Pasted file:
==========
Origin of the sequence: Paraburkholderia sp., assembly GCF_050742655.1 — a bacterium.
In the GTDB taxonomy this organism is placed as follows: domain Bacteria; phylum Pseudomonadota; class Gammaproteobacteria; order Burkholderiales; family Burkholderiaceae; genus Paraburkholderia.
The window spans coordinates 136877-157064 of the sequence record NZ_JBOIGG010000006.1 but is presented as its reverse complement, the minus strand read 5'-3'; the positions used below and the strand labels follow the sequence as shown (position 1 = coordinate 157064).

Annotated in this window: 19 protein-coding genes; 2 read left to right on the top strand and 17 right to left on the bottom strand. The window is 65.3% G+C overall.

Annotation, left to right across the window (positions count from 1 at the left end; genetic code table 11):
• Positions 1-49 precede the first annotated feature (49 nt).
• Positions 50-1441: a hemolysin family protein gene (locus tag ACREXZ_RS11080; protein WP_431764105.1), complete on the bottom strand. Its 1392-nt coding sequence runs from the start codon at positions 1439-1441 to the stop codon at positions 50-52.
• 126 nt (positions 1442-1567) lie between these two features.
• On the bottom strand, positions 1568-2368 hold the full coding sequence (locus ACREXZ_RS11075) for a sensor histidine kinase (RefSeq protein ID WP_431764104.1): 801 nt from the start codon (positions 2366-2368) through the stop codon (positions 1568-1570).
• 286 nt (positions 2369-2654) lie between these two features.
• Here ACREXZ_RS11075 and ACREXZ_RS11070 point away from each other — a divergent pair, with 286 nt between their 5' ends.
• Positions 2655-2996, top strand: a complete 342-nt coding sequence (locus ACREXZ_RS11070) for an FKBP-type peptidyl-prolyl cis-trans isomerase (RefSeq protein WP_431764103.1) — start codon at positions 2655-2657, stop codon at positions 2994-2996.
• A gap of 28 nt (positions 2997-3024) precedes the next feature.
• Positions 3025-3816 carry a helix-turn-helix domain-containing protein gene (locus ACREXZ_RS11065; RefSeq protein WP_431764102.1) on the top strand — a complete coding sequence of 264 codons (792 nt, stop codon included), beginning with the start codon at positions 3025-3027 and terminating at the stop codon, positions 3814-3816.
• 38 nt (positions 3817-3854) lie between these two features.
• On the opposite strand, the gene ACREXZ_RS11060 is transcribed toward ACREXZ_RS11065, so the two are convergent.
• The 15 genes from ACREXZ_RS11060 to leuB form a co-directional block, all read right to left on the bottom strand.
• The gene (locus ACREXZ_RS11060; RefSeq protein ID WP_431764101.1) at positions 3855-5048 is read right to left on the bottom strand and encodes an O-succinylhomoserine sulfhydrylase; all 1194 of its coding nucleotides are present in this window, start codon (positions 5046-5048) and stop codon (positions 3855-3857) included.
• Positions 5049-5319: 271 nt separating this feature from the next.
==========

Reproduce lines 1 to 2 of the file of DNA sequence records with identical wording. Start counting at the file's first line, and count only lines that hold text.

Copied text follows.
Origin of the sequence: Paraburkholderia sp., assembly GCF_050742655.1 — a bacterium.
In the GTDB taxonomy this organism is placed as follows: domain Bacteria; phylum Pseudomonadota; class Gammaproteobacteria; order Burkholderiales; family Burkholderiaceae; genus Paraburkholderia.